A randomized comparison of the Laryngoscope with Fiber Optic Reusable Flexible Tip English Macintosh blade to the conventional Macintosh laryngoscope for intubation in simulated easy and difficult child airway with chest compression scenarios

Łukasz Szarpak, Katarzyna Karczewska, Łukasz Czyżewski, Andrzej Kurowski
American Journal of Emergency Medicine 2015, 33 (7): 951-6

INTRODUCTION: We hypothesized that the Laryngoscope with Fiber Optic Reusable Flexible Tip English Macintosh blade (TMAC) is beneficial for the intubation of child manikins while performing cardiopulmonary resuscitation (CPR). In the present study, we evaluated the effectiveness of the conventional Macintosh laryngoscope (MAC) and TMAC in 3 simulated CPR scenarios.

METHODS: A randomized crossover simulation trial was designed. One hundred seven paramedics intubated the trachea of a PediaSIM CPR training manikin (FCAE HealthCare, Sarasota, FL) using the MAC and TMAC in a normal airway scenario (scenario A), normal airway with chest compression scenario (scenario B), and difficult airway with chest compression scenario (scenario C). The participants were directed to make a maximum of 3 attempts in each scenario. The success rate, time required for intubation, Cormack-Lehane grade, dental compression, and the ease of intubation were measured.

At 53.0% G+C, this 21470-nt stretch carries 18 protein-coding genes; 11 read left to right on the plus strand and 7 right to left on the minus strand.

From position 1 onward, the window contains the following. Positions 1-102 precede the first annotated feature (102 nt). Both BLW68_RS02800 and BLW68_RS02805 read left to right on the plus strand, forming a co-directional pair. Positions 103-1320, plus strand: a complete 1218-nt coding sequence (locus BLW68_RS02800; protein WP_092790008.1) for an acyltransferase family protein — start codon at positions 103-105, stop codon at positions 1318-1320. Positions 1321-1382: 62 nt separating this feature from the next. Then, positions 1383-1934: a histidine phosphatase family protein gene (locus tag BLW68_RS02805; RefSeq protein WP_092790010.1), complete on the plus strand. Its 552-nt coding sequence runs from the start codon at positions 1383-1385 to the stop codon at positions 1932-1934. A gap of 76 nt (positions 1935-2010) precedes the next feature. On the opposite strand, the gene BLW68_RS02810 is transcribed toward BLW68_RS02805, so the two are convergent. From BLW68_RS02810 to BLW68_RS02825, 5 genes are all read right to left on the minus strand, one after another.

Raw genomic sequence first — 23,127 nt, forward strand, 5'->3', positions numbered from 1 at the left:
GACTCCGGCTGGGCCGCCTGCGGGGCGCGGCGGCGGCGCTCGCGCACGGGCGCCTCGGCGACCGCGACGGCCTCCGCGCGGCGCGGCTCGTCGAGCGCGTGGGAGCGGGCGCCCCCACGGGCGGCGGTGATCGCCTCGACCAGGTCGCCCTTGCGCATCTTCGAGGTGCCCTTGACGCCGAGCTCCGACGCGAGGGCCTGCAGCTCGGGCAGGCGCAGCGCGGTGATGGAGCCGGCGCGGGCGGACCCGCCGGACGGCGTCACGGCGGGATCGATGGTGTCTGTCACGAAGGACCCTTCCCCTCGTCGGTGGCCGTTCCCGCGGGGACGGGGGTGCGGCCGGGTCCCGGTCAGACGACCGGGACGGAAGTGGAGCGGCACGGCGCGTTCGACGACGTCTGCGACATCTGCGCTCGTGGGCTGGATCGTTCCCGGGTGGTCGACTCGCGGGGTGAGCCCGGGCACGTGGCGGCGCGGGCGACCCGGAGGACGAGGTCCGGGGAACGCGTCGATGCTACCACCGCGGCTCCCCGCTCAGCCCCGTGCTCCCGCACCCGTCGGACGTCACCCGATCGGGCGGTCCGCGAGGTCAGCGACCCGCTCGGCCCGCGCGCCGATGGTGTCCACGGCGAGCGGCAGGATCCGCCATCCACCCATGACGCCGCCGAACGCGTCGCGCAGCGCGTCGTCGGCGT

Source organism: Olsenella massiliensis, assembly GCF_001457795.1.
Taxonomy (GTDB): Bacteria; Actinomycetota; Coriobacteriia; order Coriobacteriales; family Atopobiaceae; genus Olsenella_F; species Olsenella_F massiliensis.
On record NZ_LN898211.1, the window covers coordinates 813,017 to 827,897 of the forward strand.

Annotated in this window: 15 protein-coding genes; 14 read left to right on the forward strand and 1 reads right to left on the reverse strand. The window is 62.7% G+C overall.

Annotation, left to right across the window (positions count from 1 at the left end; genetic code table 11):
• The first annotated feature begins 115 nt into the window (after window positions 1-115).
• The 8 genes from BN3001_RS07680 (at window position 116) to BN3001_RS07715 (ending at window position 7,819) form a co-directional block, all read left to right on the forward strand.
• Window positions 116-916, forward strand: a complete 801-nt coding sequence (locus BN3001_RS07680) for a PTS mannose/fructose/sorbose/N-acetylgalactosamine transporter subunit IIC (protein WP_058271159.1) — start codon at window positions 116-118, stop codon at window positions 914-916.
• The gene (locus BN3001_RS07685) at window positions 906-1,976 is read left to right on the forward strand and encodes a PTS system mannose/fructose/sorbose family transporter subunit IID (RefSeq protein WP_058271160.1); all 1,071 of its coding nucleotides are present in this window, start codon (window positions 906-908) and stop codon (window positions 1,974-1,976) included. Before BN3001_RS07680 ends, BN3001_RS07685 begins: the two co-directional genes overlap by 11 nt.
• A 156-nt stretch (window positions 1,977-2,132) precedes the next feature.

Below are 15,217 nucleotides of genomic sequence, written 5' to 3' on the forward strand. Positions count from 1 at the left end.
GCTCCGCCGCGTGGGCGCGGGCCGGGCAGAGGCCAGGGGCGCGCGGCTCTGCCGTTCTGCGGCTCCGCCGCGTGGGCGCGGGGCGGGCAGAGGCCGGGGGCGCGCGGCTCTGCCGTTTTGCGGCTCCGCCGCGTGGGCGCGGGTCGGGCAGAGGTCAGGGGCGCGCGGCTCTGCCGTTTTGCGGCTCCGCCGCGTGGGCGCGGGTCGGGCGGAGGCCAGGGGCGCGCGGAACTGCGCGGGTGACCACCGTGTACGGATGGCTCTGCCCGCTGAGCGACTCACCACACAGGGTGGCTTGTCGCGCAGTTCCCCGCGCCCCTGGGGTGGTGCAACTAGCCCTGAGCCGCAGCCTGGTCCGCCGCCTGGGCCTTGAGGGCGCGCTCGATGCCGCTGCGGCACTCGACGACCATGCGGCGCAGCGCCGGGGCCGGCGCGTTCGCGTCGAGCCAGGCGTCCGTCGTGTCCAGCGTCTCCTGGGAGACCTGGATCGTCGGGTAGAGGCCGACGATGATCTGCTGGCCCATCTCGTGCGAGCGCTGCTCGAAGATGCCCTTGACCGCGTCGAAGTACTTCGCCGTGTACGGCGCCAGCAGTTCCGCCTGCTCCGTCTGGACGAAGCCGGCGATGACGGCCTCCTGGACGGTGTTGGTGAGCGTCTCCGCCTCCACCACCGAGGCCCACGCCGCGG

RESULTS: The median time of intubation with MAC and TMAC in scenario A was 19.6 (interquartile range [IQR], 18-23) vs 19 (IQR, 16.2-21.8); in scenario B, 29.5 (IQR, 25-31) vs 26 (IQR, 23.5-29) seconds; and in scenario C, 38 (IQR, 32.5-45) vs 29 (IQR, 25-31) seconds, respectively. The overall efficacy for each of the scenarios was as follows: in scenario A, it was 100% vs 100%; in scenario B, it was 79.4% vs 100% (P = .007); and in scenario C, it was 68.2% vs 90.7% (P < .001), respectively.

CONCLUSIONS: The TMAC seems to be a superior intubating device compared with the conventional MAC when used in simulated normal and difficult child airway with chest compression scenarios. Future studies should explore the efficacy of TMAC in pediatric clinical emergency settings.

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